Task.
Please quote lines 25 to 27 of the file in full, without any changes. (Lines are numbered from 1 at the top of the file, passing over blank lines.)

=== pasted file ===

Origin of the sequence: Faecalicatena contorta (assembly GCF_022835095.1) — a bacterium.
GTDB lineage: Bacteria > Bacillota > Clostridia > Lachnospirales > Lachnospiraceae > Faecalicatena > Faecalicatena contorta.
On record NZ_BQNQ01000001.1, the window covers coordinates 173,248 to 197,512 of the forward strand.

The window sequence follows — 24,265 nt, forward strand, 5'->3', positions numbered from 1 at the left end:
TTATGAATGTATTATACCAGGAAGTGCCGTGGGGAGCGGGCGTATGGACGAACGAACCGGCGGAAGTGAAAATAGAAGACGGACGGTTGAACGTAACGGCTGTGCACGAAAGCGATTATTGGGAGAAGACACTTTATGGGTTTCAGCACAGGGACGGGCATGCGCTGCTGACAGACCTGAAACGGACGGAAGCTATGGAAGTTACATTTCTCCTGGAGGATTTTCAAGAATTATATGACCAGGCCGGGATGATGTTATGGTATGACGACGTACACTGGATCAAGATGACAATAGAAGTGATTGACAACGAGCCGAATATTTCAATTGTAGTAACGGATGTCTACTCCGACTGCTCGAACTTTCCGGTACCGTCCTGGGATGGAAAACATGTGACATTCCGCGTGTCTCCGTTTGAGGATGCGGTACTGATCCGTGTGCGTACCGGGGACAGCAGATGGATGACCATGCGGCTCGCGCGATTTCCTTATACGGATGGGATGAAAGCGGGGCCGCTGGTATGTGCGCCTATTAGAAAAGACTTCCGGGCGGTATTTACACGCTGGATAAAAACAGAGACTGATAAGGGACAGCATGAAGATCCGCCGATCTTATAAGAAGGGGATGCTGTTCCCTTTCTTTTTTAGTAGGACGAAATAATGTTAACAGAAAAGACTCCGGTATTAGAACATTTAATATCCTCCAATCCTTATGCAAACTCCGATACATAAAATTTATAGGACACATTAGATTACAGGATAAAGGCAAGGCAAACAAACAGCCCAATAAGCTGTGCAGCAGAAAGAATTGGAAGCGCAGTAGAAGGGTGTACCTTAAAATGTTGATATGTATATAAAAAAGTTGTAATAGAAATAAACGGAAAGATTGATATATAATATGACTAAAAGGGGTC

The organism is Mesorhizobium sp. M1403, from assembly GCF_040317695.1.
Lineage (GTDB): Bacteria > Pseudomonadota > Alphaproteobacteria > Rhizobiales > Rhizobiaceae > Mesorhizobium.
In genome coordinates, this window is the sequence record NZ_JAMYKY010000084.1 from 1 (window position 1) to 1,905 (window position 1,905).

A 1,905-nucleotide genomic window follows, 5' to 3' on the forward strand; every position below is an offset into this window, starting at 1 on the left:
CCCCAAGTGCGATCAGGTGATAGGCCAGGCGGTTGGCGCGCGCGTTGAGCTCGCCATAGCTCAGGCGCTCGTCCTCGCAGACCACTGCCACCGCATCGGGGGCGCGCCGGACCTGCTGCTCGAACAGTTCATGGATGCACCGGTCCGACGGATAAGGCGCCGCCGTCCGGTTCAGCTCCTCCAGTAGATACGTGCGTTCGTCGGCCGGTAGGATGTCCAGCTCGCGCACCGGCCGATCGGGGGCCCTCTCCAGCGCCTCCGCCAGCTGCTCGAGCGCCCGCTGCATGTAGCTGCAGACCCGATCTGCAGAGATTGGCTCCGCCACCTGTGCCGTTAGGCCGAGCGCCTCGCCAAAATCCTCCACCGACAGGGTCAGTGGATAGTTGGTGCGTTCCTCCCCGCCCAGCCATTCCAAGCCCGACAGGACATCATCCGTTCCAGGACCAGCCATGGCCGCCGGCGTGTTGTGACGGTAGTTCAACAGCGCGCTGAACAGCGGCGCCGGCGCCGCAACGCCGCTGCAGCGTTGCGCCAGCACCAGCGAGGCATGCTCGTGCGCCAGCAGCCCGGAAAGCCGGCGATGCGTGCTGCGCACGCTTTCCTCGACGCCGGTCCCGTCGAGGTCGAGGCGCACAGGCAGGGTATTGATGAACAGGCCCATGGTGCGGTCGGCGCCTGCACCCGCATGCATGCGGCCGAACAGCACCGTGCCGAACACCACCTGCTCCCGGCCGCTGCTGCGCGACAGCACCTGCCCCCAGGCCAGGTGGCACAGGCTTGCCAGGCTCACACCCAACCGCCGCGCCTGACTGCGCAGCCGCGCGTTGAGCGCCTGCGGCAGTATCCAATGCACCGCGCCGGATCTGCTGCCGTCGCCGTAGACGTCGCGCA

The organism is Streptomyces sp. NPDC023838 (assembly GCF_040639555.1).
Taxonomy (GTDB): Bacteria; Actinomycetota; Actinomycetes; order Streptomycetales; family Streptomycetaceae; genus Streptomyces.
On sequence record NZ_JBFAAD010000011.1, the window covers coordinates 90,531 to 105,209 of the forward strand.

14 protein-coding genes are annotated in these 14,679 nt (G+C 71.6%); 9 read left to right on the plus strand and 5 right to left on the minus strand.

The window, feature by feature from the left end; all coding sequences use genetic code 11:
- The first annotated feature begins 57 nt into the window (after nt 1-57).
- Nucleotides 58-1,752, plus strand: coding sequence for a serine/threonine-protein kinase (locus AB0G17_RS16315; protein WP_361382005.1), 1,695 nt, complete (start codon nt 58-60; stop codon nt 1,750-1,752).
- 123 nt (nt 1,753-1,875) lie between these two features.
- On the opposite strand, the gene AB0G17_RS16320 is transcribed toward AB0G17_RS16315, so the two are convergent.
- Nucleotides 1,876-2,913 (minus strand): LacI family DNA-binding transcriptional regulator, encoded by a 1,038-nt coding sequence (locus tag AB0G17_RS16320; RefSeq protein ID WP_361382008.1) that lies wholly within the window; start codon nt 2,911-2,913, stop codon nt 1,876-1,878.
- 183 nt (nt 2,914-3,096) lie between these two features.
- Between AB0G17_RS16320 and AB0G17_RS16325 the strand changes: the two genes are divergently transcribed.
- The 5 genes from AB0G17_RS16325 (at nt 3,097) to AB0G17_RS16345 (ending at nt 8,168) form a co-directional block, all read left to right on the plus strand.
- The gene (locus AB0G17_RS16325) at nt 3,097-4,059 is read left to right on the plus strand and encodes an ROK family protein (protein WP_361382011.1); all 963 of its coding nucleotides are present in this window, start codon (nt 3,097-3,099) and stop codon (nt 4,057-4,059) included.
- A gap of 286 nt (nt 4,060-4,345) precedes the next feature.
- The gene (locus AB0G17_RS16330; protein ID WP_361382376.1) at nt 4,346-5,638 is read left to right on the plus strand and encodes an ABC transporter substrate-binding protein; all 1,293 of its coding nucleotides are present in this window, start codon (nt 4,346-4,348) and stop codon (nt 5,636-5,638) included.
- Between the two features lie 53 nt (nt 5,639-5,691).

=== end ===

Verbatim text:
- A gap of 286 nt (nt 4,060-4,345) precedes the next feature.
- The gene (locus AB0G17_RS16330; protein ID WP_361382376.1) at nt 4,346-5,638 is read left to right on the plus strand and encodes an ABC transporter substrate-binding protein; all 1,293 of its coding nucleotides are present in this window, start codon (nt 4,346-4,348) and stop codon (nt 5,636-5,638) included.
- Between the two features lie 53 nt (nt 5,639-5,691).